In immunotherapy, checkpoint inhibitor drugs are used to help slow down the growth of the cancer that has spread through the body. However, these drugs don’t work for everyone, but they can dramatically help some people with advanced-stage non-small cell lung cancer (NSCLC). The cancer can go into remission and also help a person live longer.

Research is ongoing to study new immunotherapy drugs through clinical trials. It is expected that new drugs or new combinations of these drugs, along with radiation or chemotherapy, can help improve the survival rate of non-small cell lung cancer (NSCLC). If you want to find out if immunotherapy drugs can help you, you should speak to your doctor or oncologist.


  1. Anon, What is lung cancer?: Types of lung cancer. American Cancer Society. Available at: https://www.cancer.org/cancer/lung-cancer/about/what-is.html [Accessed September 8, 2022].
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  5. Herbst, R.S., Morgensztern, D. and Boshoff, C., 2018. The biology and management of non-small cell lung cancer. Nature, 553(7689), pp.446-454.
  6. Molina, J.R., Yang, P., Cassivi, S.D., Schild, S.E. and Adjei, A.A., 2008, May. Non-small cell lung cancer: epidemiology, risk factors, treatment, and survivorship. In Mayo clinic proceedings (Vol. 83, No. 5, pp. 584-594). Elsevier.
  7. Petrova, V., Arkhypov, I., Weber, R., Groth, C., Altevogt, P., Utikal, J. and Umansky, V., 2020. Modern aspects of immunotherapy with checkpoint inhibitors in melanoma. International Journal of Molecular Sciences, 21(7), p.2367.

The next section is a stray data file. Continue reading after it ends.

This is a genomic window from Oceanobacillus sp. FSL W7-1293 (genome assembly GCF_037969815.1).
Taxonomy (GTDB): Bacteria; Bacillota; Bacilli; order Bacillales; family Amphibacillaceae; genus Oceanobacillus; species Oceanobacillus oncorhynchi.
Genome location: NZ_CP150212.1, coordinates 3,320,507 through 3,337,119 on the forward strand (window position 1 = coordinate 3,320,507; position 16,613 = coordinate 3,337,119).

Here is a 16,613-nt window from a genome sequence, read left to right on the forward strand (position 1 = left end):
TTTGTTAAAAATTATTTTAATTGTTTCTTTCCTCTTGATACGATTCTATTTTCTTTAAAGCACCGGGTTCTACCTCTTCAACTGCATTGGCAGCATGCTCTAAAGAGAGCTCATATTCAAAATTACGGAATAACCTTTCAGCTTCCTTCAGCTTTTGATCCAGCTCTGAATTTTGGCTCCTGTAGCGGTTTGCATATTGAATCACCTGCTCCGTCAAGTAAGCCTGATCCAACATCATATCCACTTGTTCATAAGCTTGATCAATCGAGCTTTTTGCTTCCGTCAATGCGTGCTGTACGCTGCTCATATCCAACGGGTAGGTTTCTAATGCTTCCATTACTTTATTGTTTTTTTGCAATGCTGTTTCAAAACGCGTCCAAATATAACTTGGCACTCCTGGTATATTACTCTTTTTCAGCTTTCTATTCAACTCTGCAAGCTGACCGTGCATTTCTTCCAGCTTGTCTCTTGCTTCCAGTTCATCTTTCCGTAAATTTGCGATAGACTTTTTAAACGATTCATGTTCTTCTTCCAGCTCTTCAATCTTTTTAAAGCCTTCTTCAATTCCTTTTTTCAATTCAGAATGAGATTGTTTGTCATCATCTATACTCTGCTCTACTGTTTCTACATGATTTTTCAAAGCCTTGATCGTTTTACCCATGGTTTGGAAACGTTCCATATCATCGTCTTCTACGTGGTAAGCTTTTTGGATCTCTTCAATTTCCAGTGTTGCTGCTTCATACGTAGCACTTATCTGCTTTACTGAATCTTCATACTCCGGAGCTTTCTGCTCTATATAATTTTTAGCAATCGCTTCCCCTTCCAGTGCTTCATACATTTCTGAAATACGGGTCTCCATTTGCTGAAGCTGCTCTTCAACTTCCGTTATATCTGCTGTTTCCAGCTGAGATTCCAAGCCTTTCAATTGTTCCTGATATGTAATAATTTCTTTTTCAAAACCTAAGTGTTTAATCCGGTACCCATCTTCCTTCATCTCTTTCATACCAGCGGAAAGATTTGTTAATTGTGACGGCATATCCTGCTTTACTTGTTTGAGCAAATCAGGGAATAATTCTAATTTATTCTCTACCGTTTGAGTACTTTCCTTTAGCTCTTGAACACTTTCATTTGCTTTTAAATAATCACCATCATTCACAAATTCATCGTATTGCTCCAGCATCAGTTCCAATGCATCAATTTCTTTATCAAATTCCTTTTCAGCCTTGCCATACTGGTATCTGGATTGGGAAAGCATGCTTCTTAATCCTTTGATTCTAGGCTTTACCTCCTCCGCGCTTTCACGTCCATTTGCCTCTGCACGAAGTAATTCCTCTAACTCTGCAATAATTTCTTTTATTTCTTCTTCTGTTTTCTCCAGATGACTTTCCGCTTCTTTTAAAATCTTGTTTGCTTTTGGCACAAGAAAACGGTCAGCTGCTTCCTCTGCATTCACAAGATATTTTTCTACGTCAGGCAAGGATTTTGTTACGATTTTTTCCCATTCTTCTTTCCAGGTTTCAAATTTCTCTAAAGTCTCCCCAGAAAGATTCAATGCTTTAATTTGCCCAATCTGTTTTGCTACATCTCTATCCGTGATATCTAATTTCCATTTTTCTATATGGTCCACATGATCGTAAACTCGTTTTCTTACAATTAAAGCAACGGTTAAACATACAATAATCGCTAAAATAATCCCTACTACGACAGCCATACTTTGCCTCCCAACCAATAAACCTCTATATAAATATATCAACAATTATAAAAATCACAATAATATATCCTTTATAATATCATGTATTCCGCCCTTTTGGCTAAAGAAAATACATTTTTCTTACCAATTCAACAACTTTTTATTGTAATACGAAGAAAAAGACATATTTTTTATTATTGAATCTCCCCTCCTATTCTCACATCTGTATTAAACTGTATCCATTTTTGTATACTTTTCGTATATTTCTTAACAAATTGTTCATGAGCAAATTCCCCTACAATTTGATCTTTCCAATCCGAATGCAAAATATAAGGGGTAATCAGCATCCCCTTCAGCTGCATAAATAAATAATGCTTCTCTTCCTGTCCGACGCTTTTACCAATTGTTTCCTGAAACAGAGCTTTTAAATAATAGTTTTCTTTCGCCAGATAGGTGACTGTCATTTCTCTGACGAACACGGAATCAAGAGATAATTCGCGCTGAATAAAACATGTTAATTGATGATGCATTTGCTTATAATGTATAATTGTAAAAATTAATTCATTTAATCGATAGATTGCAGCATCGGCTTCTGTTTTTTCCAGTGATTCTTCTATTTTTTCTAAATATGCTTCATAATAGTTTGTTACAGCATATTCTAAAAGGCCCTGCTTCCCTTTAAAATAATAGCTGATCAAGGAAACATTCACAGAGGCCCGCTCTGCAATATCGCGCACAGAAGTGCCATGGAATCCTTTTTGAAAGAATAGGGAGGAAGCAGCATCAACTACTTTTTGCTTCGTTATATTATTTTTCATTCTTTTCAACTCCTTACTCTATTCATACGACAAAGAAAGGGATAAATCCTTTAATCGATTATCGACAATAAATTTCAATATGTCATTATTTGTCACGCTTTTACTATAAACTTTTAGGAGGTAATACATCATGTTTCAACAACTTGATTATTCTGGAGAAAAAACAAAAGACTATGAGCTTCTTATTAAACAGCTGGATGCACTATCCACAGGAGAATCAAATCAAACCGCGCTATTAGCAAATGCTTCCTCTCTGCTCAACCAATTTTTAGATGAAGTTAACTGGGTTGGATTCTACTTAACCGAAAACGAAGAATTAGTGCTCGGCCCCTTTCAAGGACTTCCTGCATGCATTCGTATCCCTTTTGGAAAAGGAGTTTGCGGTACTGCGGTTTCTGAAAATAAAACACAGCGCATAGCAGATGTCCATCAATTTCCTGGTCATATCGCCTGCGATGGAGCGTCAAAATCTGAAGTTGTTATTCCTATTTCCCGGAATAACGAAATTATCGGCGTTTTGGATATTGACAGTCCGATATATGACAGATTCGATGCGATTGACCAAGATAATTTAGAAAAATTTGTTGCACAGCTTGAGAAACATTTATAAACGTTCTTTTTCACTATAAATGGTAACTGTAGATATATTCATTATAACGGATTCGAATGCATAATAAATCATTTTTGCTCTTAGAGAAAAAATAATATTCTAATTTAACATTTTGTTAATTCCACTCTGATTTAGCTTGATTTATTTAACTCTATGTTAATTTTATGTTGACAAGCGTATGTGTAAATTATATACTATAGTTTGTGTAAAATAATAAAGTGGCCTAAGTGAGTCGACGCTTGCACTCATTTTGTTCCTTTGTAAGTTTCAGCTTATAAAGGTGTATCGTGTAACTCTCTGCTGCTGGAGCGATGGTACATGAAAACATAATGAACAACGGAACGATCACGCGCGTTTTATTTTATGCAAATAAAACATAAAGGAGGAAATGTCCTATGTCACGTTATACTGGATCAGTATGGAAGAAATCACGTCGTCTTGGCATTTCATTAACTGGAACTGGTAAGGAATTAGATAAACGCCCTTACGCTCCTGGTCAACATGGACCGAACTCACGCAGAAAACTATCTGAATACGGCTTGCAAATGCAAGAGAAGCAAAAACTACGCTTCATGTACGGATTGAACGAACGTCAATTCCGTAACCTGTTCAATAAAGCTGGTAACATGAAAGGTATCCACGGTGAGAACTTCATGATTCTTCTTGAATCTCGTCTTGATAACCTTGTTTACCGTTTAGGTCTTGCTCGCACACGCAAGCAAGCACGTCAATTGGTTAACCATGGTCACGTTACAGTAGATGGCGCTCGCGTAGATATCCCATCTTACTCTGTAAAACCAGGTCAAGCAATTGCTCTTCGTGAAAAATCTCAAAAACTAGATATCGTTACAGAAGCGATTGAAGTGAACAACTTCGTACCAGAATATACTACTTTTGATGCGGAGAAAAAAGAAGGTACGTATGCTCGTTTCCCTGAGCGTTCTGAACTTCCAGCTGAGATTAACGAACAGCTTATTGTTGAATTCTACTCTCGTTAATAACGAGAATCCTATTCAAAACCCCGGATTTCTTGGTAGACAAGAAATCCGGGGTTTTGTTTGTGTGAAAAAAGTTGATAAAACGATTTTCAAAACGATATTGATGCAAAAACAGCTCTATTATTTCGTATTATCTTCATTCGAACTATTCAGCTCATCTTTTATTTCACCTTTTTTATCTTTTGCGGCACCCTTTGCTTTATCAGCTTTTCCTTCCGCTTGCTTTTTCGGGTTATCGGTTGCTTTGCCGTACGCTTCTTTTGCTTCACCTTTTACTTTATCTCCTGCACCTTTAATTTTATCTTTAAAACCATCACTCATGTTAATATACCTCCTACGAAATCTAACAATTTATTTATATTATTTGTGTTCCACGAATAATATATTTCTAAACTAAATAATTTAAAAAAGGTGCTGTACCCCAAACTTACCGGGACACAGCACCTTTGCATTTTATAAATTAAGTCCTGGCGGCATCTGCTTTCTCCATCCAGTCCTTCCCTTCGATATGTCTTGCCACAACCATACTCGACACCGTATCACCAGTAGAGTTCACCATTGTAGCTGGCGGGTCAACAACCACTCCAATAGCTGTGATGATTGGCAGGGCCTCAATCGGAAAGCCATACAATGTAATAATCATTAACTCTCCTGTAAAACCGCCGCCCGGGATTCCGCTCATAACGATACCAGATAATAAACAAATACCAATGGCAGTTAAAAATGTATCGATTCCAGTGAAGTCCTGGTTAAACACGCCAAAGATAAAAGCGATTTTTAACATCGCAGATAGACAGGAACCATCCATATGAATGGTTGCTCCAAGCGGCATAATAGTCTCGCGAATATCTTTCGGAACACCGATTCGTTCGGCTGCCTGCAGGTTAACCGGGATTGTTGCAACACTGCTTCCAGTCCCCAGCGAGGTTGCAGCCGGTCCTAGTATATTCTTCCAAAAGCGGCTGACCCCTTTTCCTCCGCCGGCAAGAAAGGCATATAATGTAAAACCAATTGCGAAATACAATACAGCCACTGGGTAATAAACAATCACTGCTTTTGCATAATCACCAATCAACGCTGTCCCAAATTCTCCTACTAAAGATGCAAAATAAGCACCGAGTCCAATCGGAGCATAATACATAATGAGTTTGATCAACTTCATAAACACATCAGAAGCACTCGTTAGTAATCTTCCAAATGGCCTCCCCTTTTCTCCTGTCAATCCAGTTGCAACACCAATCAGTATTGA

8. Nadal, E., Massuti, B., Dómine, M., García-Campelo, R., Cobo, M. and Felip, E., 2019. Immunotherapy with checkpoint inhibitors in non-small cell lung cancer: insights from long-term survivors. Cancer Immunology, Immunotherapy, 68(3), pp.341-352.
  9. van Holstein, Y., Kapiteijn, E., Bastiaannet, E., van den Bos, F., Portielje, J. and de Glas, N.A., 2019. Efficacy and adverse events of immunotherapy with checkpoint inhibitors in older patients with cancer. Drugs & Aging, 36(10), pp.927-938.
  10. Wilky, B.A., 2019. Immune checkpoint inhibitors: the linchpins of modern immunotherapy. Immunological reviews, 290(1), pp.6-23.
  11. Socinski, M.A., Jotte, R.M., Cappuzzo, F., Orlandi, F., Stroyakovskiy, D., Nogami, N., Rodríguez-Abreu, D., Moro-Sibilot, D., Thomas, C.A., Barlesi, F. and Finley, G., 2018.
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  14. Tomasini, P., Khobta, N., Greillier, L. and Barlesi, F., 2012. Ipilimumab: its potential in non-small cell lung cancer. Therapeutic advances in medical oncology, 4(2), pp.43-50.
  15. Genova, C., Rijavec, E., Barletta, G., Sini, C., Dal Bello, M.G., Truini, M., Murolo, C., Pronzato, P. and Grossi, F., 2012. Ipilimumab (MDX-010) in the treatment of non-small cell lung cancer. Expert opinion on biological therapy, 12(7), pp.939-948.
  16. Kwok, G., Yau, T.C., Chiu, J.W., Tse, E. and Kwong, Y.L., 2016. Pembrolizumab (keytruda). Human vaccines & immunotherapeutics, 12(11), pp.2777-2789.
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  21. Kroschinsky, F., Stölzel, F., von Bonin, S., Beutel, G., Kochanek, M., Kiehl, M. and Schellongowski, P., 2017. New drugs, new toxicities: severe side effects of modern targeted and immunotherapy of cancer and their management. Critical Care, 21(1), pp.1-11.
  22. Li, S., Zhang, Z., Lai, W.F., Cui, L. and Zhu, X., 2020. How to overcome the side effects of tumor immunotherapy. Biomedicine & Pharmacotherapy, 130, p.110639.
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Team PainAssist
Team PainAssist
Written, Edited or Reviewed By: Team PainAssist, Pain Assist Inc. This article does not provide medical advice. See disclaimer
Last Modified On:October 19, 2022